Lindos is an archaeological site, a town and a former municipality on the island of Rhodes, in the Dodecanese, Greece. Since the 2011 local government reform it is part of the municipality Rhodes, of which it is a municipal unit. It lies on the east coast of the island. It is about 50 km south of the town of Rhodes and its fine beaches makes it a popular tourist and holiday destination. Lindos is situated in a large bay and faces the fishing village and small resort of Haraki.
Lindos was founded by the Dorians led by the king Tlepolemus of Rhodes, who arrived in about the 10th century BC. It was one of six Dorian cities in the area known as the Dorian Hexapolis. The eastern location of Rhodes made it a natural meeting place between the Greeks and the Phoenicians, and by the 8th century Lindos was a major trading centre. Its importance declined after the foundation of the city of Rhodes in the late 5th century.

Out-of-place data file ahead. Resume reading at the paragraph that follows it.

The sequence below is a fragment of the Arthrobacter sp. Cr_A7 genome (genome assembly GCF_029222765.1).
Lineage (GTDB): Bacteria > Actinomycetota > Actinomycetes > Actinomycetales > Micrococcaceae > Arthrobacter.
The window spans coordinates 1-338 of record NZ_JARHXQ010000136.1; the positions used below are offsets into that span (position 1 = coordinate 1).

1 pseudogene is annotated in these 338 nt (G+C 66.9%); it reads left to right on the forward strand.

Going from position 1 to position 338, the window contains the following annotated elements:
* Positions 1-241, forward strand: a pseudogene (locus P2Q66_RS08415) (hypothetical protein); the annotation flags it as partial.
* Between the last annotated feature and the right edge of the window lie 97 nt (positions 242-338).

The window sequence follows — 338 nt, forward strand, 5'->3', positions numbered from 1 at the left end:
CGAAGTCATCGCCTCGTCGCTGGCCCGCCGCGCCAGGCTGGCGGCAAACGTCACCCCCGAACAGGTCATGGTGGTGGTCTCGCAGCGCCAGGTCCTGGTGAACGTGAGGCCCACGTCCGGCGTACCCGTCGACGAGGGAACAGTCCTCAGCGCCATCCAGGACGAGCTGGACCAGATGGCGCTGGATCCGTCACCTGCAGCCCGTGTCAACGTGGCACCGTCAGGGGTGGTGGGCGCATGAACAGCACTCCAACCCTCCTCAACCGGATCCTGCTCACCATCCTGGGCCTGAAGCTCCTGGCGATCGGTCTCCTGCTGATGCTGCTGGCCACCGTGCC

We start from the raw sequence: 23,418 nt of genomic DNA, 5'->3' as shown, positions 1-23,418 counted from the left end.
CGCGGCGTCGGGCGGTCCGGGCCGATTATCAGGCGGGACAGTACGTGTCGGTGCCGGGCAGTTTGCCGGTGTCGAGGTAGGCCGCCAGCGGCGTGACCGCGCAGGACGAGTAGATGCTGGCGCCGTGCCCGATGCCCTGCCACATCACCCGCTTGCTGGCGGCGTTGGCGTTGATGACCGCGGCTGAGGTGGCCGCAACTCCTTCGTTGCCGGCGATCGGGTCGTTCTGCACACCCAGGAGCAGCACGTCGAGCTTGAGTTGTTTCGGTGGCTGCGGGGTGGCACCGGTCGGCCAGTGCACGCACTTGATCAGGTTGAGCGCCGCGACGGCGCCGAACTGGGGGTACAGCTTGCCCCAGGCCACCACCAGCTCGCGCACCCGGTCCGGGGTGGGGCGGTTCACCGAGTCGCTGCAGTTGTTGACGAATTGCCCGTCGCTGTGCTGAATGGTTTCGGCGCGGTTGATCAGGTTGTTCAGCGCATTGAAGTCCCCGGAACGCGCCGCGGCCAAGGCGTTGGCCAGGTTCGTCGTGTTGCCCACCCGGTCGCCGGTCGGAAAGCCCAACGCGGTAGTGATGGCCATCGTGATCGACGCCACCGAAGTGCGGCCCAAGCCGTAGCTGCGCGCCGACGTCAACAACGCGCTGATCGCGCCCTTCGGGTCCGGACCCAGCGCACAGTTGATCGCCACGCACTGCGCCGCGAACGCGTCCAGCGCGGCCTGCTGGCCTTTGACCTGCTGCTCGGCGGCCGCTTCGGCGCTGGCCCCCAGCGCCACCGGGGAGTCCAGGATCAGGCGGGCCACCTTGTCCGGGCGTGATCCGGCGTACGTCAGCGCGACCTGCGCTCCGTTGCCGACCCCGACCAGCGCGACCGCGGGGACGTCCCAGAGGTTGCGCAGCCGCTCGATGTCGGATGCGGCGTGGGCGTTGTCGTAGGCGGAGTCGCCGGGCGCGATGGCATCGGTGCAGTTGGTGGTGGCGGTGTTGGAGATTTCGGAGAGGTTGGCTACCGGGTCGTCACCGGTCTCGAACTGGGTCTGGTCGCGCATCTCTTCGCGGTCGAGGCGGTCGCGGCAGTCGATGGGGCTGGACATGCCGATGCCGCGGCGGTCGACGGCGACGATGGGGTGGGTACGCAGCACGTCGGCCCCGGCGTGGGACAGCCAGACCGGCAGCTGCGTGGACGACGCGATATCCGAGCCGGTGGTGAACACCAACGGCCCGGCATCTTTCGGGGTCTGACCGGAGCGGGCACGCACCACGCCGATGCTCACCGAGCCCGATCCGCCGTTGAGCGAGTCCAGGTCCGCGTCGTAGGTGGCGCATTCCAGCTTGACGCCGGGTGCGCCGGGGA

In classical times the acropolis of Lindos was dominated by the massive temple of Athena Lindia, which attained its final form in around 300 BC. In Hellenistic and Roman times the temple precinct grew as more buildings were added. In early medieval times these buildings fell into disuse, and in the 14th century they were partly overlaid by a massive fortress built on the acropolis by the Knights of St John to defend the island against the Ottomans.
Above the modern town rises the acropolis of Lindos, a natural citadel which was fortified successively by the Greeks, the Romans, the Byzantines, the Knights of St John and the Ottomans. This makes the site difficult to excavate and interpret archaeologically. The acropolis offers spectacular views of the surrounding harbours and coastline.